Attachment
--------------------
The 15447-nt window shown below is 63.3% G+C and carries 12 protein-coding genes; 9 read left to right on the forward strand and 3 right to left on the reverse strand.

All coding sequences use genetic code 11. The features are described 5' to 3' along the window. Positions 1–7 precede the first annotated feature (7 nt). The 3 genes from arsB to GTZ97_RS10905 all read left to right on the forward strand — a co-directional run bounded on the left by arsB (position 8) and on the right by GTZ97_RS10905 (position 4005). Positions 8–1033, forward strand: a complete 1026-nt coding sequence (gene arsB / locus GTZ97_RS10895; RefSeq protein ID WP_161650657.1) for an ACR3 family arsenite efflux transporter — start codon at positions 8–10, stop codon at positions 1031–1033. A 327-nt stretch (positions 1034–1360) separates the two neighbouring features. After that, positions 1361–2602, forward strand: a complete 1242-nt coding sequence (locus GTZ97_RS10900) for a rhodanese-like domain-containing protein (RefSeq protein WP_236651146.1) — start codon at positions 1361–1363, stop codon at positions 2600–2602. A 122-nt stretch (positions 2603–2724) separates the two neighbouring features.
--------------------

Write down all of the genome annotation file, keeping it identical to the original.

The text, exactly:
The 15447-nt window shown below is 63.3% G+C and carries 12 protein-coding genes; 9 read left to right on the forward strand and 3 right to left on the reverse strand.

All coding sequences use genetic code 11. The features are described 5' to 3' along the window. Positions 1–7 precede the first annotated feature (7 nt). The 3 genes from arsB to GTZ97_RS10905 all read left to right on the forward strand — a co-directional run bounded on the left by arsB (position 8) and on the right by GTZ97_RS10905 (position 4005). Positions 8–1033, forward strand: a complete 1026-nt coding sequence (gene arsB / locus GTZ97_RS10895; RefSeq protein ID WP_161650657.1) for an ACR3 family arsenite efflux transporter — start codon at positions 8–10, stop codon at positions 1031–1033. A 327-nt stretch (positions 1034–1360) separates the two neighbouring features. After that, positions 1361–2602, forward strand: a complete 1242-nt coding sequence (locus GTZ97_RS10900) for a rhodanese-like domain-containing protein (RefSeq protein WP_236651146.1) — start codon at positions 1361–1363, stop codon at positions 2600–2602. A 122-nt stretch (positions 2603–2724) separates the two neighbouring features.